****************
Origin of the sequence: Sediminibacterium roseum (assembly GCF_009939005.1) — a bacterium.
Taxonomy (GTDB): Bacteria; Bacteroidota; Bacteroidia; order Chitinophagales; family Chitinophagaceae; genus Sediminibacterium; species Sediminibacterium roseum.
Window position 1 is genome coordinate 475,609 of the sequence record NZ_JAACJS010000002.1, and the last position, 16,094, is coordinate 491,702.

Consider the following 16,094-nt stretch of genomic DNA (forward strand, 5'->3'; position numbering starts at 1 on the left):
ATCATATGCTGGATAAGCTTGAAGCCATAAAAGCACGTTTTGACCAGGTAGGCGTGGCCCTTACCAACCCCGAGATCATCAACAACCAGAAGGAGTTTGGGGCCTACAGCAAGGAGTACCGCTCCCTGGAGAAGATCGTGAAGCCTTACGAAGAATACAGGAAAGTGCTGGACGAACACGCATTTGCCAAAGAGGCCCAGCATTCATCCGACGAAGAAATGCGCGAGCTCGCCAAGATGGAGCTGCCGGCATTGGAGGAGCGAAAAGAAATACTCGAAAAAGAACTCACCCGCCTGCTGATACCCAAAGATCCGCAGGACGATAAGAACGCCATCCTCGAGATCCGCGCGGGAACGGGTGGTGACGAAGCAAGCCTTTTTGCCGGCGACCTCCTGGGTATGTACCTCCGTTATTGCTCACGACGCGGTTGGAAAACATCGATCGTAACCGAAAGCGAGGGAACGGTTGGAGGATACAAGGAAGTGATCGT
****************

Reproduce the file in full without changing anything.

Origin of the sequence: Sediminibacterium roseum (assembly GCF_009939005.1) — a bacterium.
Taxonomy (GTDB): Bacteria; Bacteroidota; Bacteroidia; order Chitinophagales; family Chitinophagaceae; genus Sediminibacterium; species Sediminibacterium roseum.
Window position 1 is genome coordinate 475,609 of the sequence record NZ_JAACJS010000002.1, and the last position, 16,094, is coordinate 491,702.

Consider the following 16,094-nt stretch of genomic DNA (forward strand, 5'->3'; position numbering starts at 1 on the left):
ATCATATGCTGGATAAGCTTGAAGCCATAAAAGCACGTTTTGACCAGGTAGGCGTGGCCCTTACCAACCCCGAGATCATCAACAACCAGAAGGAGTTTGGGGCCTACAGCAAGGAGTACCGCTCCCTGGAGAAGATCGTGAAGCCTTACGAAGAATACAGGAAAGTGCTGGACGAACACGCATTTGCCAAAGAGGCCCAGCATTCATCCGACGAAGAAATGCGCGAGCTCGCCAAGATGGAGCTGCCGGCATTGGAGGAGCGAAAAGAAATACTCGAAAAAGAACTCACCCGCCTGCTGATACCCAAAGATCCGCAGGACGATAAGAACGCCATCCTCGAGATCCGCGCGGGAACGGGTGGTGACGAAGCAAGCCTTTTTGCCGGCGACCTCCTGGGTATGTACCTCCGTTATTGCTCACGACGCGGTTGGAAAACATCGATCGTAACCGAAAGCGAGGGAACGGTTGGAGGATACAAGGAAGTGATCGT